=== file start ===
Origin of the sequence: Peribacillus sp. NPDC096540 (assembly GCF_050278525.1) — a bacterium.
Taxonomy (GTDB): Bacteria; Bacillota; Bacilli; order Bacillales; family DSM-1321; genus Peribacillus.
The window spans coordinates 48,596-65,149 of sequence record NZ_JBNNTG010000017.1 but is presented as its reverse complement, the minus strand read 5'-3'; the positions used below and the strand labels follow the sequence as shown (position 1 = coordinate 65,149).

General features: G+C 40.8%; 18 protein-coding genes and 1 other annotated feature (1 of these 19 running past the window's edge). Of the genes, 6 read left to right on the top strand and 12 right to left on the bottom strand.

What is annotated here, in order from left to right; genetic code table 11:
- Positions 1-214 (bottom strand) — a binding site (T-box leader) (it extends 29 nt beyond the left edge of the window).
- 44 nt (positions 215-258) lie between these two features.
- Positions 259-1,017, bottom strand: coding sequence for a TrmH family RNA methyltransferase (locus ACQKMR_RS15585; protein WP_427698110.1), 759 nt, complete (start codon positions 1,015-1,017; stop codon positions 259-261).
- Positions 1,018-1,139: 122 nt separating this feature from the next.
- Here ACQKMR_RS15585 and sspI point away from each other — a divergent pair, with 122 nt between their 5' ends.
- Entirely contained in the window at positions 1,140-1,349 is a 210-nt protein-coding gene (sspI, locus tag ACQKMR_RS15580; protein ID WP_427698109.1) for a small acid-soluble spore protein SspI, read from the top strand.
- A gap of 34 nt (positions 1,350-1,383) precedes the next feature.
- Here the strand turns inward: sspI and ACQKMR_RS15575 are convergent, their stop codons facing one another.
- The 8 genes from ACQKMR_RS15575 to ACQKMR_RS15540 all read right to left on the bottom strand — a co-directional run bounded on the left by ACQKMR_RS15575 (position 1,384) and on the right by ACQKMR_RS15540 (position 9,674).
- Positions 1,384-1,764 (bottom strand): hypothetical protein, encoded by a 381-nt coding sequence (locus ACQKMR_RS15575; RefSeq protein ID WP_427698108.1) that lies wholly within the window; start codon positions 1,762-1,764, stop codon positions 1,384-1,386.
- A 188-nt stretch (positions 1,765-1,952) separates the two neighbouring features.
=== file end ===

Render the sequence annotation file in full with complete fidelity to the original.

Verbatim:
Origin of the sequence: Peribacillus sp. NPDC096540 (assembly GCF_050278525.1) — a bacterium.
Taxonomy (GTDB): Bacteria; Bacillota; Bacilli; order Bacillales; family DSM-1321; genus Peribacillus.
The window spans coordinates 48,596-65,149 of sequence record NZ_JBNNTG010000017.1 but is presented as its reverse complement, the minus strand read 5'-3'; the positions used below and the strand labels follow the sequence as shown (position 1 = coordinate 65,149).

General features: G+C 40.8%; 18 protein-coding genes and 1 other annotated feature (1 of these 19 running past the window's edge). Of the genes, 6 read left to right on the top strand and 12 right to left on the bottom strand.

What is annotated here, in order from left to right; genetic code table 11:
- Positions 1-214 (bottom strand) — a binding site (T-box leader) (it extends 29 nt beyond the left edge of the window).
- 44 nt (positions 215-258) lie between these two features.
- Positions 259-1,017, bottom strand: coding sequence for a TrmH family RNA methyltransferase (locus ACQKMR_RS15585; protein WP_427698110.1), 759 nt, complete (start codon positions 1,015-1,017; stop codon positions 259-261).
- Positions 1,018-1,139: 122 nt separating this feature from the next.
- Here ACQKMR_RS15585 and sspI point away from each other — a divergent pair, with 122 nt between their 5' ends.
- Entirely contained in the window at positions 1,140-1,349 is a 210-nt protein-coding gene (sspI, locus tag ACQKMR_RS15580; protein ID WP_427698109.1) for a small acid-soluble spore protein SspI, read from the top strand.
- A gap of 34 nt (positions 1,350-1,383) precedes the next feature.
- Here the strand turns inward: sspI and ACQKMR_RS15575 are convergent, their stop codons facing one another.
- The 8 genes from ACQKMR_RS15575 to ACQKMR_RS15540 all read right to left on the bottom strand — a co-directional run bounded on the left by ACQKMR_RS15575 (position 1,384) and on the right by ACQKMR_RS15540 (position 9,674).
- Positions 1,384-1,764 (bottom strand): hypothetical protein, encoded by a 381-nt coding sequence (locus ACQKMR_RS15575; RefSeq protein ID WP_427698108.1) that lies wholly within the window; start codon positions 1,762-1,764, stop codon positions 1,384-1,386.
- A 188-nt stretch (positions 1,765-1,952) separates the two neighbouring features.